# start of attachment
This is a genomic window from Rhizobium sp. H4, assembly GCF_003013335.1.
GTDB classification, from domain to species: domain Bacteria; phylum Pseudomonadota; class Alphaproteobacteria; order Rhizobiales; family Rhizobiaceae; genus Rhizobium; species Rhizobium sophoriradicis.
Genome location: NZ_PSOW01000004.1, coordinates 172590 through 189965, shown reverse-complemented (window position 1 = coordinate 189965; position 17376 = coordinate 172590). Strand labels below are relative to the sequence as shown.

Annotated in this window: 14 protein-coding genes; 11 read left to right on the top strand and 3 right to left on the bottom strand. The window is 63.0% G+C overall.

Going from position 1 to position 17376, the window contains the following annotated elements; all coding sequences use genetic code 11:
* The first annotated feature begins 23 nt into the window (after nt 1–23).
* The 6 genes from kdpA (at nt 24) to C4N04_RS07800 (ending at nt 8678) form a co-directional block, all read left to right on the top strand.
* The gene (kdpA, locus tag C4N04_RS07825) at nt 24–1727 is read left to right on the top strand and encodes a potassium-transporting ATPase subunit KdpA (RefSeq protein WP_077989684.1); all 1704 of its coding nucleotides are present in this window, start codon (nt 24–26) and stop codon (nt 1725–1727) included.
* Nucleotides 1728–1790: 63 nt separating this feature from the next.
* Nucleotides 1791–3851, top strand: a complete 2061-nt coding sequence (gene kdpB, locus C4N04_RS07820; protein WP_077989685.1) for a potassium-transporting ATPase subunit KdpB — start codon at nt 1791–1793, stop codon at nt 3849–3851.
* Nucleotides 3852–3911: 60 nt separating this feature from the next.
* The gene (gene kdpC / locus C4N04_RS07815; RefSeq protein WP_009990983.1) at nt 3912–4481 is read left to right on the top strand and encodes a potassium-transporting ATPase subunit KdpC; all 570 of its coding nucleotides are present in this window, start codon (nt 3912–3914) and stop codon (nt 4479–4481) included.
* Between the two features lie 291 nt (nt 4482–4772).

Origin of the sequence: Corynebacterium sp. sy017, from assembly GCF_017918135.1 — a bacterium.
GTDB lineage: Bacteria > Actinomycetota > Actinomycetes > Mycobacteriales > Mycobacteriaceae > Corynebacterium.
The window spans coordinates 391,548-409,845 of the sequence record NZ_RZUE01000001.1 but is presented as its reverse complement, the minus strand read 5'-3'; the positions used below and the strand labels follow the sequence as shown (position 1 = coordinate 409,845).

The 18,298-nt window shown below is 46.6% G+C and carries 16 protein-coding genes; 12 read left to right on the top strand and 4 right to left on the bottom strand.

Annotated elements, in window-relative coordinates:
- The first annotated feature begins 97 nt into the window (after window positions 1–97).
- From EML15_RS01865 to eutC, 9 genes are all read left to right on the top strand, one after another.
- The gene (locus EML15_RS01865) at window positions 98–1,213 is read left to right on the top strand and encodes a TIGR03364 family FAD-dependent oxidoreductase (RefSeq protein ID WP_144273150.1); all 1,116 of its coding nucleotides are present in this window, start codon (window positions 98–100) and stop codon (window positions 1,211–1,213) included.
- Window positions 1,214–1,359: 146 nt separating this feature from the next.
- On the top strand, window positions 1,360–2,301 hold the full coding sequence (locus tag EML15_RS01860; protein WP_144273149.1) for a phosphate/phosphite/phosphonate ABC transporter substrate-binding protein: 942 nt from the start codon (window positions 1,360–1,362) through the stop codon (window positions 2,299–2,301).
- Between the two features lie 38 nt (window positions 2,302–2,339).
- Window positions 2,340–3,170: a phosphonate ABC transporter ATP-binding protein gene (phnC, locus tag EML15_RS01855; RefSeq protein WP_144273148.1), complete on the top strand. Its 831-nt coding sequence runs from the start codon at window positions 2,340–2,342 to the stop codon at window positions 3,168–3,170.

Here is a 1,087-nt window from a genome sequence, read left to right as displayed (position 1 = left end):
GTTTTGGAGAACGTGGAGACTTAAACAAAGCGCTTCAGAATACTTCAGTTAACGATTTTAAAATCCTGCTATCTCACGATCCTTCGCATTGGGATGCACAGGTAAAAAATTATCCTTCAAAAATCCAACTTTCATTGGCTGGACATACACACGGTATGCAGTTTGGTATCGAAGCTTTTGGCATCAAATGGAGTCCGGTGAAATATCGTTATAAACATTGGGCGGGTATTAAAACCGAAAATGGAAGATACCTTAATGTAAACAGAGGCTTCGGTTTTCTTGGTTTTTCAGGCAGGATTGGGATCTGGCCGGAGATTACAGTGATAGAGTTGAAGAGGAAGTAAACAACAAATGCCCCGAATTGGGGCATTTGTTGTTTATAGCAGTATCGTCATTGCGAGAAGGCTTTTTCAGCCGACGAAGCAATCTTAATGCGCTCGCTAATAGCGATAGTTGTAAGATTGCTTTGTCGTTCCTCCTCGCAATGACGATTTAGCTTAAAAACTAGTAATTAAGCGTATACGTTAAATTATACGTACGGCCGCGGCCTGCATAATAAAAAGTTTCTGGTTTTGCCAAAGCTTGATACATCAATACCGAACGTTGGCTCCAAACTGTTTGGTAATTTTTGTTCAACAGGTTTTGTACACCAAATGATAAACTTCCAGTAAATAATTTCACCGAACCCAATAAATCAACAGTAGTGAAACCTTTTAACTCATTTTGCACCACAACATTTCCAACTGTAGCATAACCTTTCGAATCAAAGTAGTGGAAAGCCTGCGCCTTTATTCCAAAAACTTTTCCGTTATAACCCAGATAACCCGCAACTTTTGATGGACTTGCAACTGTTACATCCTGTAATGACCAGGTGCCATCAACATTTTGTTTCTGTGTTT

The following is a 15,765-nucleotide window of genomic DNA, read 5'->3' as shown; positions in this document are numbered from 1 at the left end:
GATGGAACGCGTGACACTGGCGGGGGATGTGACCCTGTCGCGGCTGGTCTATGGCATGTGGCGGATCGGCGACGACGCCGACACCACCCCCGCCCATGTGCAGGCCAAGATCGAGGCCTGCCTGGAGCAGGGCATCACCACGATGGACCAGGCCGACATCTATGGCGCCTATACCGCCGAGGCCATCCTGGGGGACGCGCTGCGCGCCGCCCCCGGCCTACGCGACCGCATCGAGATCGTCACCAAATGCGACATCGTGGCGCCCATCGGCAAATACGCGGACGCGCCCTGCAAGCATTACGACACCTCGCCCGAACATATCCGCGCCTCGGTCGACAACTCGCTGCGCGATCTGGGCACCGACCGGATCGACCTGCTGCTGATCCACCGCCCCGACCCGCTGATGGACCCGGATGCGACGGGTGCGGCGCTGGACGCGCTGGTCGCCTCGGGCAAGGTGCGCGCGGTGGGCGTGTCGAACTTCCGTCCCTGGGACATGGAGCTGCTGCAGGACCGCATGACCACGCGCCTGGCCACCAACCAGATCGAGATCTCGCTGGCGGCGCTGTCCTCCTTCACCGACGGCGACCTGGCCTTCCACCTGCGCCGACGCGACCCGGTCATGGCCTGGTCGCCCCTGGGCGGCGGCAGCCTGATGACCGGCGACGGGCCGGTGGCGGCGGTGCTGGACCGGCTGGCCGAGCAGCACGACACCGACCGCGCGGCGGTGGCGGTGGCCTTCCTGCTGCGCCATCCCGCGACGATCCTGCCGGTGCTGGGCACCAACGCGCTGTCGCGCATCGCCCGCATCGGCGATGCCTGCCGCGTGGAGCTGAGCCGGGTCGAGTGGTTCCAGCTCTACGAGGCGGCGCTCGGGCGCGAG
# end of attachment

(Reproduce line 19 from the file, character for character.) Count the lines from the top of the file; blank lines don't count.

- The first annotated feature begins 97 nt into the window (after window positions 1–97).